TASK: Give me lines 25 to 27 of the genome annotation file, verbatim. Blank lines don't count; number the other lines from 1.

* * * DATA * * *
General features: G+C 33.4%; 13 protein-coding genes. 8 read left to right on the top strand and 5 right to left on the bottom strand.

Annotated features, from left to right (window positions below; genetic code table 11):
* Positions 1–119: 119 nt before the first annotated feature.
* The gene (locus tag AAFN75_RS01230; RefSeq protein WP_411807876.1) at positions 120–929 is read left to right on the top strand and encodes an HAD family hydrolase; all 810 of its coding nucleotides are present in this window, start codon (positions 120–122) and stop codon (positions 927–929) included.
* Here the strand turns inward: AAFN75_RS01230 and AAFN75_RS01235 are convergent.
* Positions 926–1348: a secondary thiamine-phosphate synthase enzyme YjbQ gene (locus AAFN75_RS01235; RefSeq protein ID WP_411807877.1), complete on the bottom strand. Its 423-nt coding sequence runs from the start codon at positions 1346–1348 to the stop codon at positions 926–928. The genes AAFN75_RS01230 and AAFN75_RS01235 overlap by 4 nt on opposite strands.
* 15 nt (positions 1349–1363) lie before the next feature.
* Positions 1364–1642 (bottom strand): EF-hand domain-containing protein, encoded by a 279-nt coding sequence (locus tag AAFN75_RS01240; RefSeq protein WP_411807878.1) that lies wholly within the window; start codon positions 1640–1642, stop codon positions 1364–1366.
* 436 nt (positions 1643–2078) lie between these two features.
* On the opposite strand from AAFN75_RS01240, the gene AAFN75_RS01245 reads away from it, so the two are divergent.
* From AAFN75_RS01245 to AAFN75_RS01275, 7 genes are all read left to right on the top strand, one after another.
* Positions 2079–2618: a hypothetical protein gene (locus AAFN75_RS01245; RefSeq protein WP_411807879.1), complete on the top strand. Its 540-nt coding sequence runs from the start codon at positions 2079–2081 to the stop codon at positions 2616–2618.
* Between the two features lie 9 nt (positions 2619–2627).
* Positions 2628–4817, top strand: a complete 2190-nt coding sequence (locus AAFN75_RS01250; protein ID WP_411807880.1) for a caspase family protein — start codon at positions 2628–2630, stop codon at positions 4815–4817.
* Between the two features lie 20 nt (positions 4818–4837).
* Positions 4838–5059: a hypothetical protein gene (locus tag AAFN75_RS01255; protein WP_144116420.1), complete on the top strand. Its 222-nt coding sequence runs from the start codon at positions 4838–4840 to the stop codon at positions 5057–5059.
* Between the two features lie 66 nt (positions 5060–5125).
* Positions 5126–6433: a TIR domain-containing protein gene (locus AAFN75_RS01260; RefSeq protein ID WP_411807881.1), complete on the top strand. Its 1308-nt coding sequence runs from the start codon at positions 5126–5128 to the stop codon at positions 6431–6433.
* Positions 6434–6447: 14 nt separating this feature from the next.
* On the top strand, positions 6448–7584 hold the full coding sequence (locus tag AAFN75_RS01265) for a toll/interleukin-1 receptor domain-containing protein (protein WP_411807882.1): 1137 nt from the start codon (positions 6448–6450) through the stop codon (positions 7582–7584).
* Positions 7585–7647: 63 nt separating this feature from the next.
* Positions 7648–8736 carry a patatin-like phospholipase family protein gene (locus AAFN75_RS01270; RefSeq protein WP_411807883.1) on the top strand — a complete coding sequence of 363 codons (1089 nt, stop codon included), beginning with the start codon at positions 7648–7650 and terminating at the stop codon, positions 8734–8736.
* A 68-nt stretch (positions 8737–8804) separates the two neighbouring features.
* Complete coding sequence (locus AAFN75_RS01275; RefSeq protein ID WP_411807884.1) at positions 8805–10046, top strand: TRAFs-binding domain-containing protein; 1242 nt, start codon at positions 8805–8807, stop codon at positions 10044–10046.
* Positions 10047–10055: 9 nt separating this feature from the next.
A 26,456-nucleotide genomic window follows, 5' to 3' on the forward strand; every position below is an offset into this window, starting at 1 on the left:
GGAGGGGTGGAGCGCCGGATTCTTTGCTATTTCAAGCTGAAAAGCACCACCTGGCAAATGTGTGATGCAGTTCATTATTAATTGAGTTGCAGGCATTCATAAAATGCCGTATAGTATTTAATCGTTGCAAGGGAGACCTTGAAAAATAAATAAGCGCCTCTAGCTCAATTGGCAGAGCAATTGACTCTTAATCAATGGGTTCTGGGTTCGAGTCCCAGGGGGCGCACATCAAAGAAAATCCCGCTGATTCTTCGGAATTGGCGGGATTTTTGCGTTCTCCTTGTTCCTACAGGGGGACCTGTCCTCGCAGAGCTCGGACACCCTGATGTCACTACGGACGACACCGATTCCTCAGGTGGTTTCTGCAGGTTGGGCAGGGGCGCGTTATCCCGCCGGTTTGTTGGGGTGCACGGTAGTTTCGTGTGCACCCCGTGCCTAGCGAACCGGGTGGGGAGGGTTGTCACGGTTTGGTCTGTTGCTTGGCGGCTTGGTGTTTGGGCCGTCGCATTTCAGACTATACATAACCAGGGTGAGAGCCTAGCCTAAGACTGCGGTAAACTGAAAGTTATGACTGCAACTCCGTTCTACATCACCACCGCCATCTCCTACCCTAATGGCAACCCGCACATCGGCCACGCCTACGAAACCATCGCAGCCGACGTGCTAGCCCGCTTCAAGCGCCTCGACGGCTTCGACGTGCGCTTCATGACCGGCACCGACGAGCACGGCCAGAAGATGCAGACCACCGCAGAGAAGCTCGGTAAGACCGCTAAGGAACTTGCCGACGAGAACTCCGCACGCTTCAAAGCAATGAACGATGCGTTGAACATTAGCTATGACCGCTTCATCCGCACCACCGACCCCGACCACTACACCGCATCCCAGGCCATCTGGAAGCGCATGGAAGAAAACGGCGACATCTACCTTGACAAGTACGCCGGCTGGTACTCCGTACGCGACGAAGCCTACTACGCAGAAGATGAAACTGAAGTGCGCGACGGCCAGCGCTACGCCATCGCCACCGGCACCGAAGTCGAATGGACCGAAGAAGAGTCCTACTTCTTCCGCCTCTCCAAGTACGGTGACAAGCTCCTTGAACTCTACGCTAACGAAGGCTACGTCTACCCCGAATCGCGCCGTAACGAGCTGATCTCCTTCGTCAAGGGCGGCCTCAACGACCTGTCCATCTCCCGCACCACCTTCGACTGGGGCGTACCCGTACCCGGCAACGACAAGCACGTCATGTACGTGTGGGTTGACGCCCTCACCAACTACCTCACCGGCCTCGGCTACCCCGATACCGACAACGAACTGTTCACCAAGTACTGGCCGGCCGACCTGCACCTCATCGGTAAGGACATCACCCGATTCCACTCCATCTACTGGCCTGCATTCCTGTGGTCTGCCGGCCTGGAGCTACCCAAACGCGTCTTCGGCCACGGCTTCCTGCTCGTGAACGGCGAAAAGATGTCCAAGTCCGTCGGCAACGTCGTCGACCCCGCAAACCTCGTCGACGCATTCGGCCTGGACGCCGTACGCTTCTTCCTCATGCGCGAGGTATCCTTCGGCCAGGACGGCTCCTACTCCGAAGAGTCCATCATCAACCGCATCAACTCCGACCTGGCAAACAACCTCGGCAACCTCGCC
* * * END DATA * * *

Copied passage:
* Positions 10047–10055: 9 nt separating this feature from the next.
A 26,456-nucleotide genomic window follows, 5' to 3' on the forward strand; every position below is an offset into this window, starting at 1 on the left:
GGAGGGGTGGAGCGCCGGATTCTTTGCTATTTCAAGCTGAAAAGCACCACCTGGCAAATGTGTGATGCAGTTCATTATTAATTGAGTTGCAGGCATTCATAAAATGCCGTATAGTATTTAATCGTTGCAAGGGAGACCTTGAAAAATAAATAAGCGCCTCTAGCTCAATTGGCAGAGCAATTGACTCTTAATCAATGGGTTCTGGGTTCGAGTCCCAGGGGGCGCACATCAAAGAAAATCCCGCTGATTCTTCGGAATTGGCGGGATTTTTGCGTTCTCCTTGTTCCTACAGGGGGACCTGTCCTCGCAGAGCTCGGACACCCTGATGTCACTACGGACGACACCGATTCCTCAGGTGGTTTCTGCAGGTTGGGCAGGGGCGCGTTATCCCGCCGGTTTGTTGGGGTGCACGGTAGTTTCGTGTGCACCCCGTGCCTAGCGAACCGGGTGGGGAGGGTTGTCACGGTTTGGTCTGTTGCTTGGCGGCTTGGTGTTTGGGCCGTCGCATTTCAGACTATACATAACCAGGGTGAGAGCCTAGCCTAAGACTGCGGTAAACTGAAAGTTATGACTGCAACTCCGTTCTACATCACCACCGCCATCTCCTACCCTAATGGCAACCCGCACATCGGCCACGCCTACGAAACCATCGCAGCCGACGTGCTAGCCCGCTTCAAGCGCCTCGACGGCTTCGACGTGCGCTTCATGACCGGCACCGACGAGCACGGCCAGAAGATGCAGACCACCGCAGAGAAGCTCGGTAAGACCGCTAAGGAACTTGCCGACGAGAACTCCGCACGCTTCAAAGCAATGAACGATGCGTTGAACATTAGCTATGACCGCTTCATCCGCACCACCGACCCCGACCACTACACCGCATCCCAGGCCATCTGGAAGCGCATGGAAGAAAACGGCGACATCTACCTTGACAAGTACGCCGGCTGGTACTCCGTACGCGACGAAGCCTACTACGCAGAAGATGAAACTGAAGTGCGCGACGGCCAGCGCTACGCCATCGCCACCGGCACCGAAGTCGAATGGACCGAAGAAGAGTCCTACTTCTTCCGCCTCTCCAAGTACGGTGACAAGCTCCTTGAACTCTACGCTAACGAAGGCTACGTCTACCCCGAATCGCGCCGTAACGAGCTGATCTCCTTCGTCAAGGGCGGCCTCAACGACCTGTCCATCTCCCGCACCACCTTCGACTGGGGCGTACCCGTACCCGGCAACGACAAGCACGTCATGTACGTGTGGGTTGACGCCCTCACCAACTACCTCACCGGCCTCGGCTACCCCGATACCGACAACGAACTGTTCACCAAGTACTGGCCGGCCGACCTGCACCTCATCGGTAAGGACATCACCCGATTCCACTCCATCTACTGGCCTGCATTCCTGTGGTCTGCCGGCCTGGAGCTACCCAAACGCGTCTTCGGCCACGGCTTCCTGCTCGTGAACGGCGAAAAGATGTCCAAGTCCGTCGGCAACGTCGTCGACCCCGCAAACCTCGTCGACGCATTCGGCCTGGACGCCGTACGCTTCTTCCTCATGCGCGAGGTATCCTTCGGCCAGGACGGCTCCTACTCCGAAGAGTCCATCATCAACCGCATCAACTCCGACCTGGCAAACAACCTCGGCAACCTCGCC